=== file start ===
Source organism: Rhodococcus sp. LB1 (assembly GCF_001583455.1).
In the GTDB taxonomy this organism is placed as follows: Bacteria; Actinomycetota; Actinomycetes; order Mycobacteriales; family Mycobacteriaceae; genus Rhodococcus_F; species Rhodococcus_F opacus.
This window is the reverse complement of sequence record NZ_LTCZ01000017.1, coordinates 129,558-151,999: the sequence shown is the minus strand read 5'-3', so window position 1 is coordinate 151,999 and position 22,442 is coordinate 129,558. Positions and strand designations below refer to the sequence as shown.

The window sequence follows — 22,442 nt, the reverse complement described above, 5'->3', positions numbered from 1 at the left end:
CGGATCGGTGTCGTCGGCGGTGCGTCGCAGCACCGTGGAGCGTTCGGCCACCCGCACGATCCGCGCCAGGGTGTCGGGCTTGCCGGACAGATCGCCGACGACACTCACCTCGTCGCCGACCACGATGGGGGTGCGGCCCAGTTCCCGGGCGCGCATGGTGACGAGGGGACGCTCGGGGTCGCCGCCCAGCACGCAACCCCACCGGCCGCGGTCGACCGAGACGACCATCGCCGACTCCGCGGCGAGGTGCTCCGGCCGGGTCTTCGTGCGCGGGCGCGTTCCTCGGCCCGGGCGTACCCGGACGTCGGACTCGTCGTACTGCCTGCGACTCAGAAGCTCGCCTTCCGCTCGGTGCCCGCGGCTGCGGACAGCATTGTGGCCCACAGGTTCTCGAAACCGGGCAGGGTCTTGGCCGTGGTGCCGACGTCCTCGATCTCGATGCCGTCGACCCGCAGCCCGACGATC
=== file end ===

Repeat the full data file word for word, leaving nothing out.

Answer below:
Source organism: Rhodococcus sp. LB1 (assembly GCF_001583455.1).
In the GTDB taxonomy this organism is placed as follows: Bacteria; Actinomycetota; Actinomycetes; order Mycobacteriales; family Mycobacteriaceae; genus Rhodococcus_F; species Rhodococcus_F opacus.
This window is the reverse complement of sequence record NZ_LTCZ01000017.1, coordinates 129,558-151,999: the sequence shown is the minus strand read 5'-3', so window position 1 is coordinate 151,999 and position 22,442 is coordinate 129,558. Positions and strand designations below refer to the sequence as shown.

The window sequence follows — 22,442 nt, the reverse complement described above, 5'->3', positions numbered from 1 at the left end:
CGGATCGGTGTCGTCGGCGGTGCGTCGCAGCACCGTGGAGCGTTCGGCCACCCGCACGATCCGCGCCAGGGTGTCGGGCTTGCCGGACAGATCGCCGACGACACTCACCTCGTCGCCGACCACGATGGGGGTGCGGCCCAGTTCCCGGGCGCGCATGGTGACGAGGGGACGCTCGGGGTCGCCGCCCAGCACGCAACCCCACCGGCCGCGGTCGACCGAGACGACCATCGCCGACTCCGCGGCGAGGTGCTCCGGCCGGGTCTTCGTGCGCGGGCGCGTTCCTCGGCCCGGGCGTACCCGGACGTCGGACTCGTCGTACTGCCTGCGACTCAGAAGCTCGCCTTCCGCTCGGTGCCCGCGGCTGCGGACAGCATTGTGGCCCACAGGTTCTCGAAACCGGGCAGGGTCTTGGCCGTGGTGCCGACGTCCTCGATCTCGATGCCGTCGACCCGCAGCCCGACGATC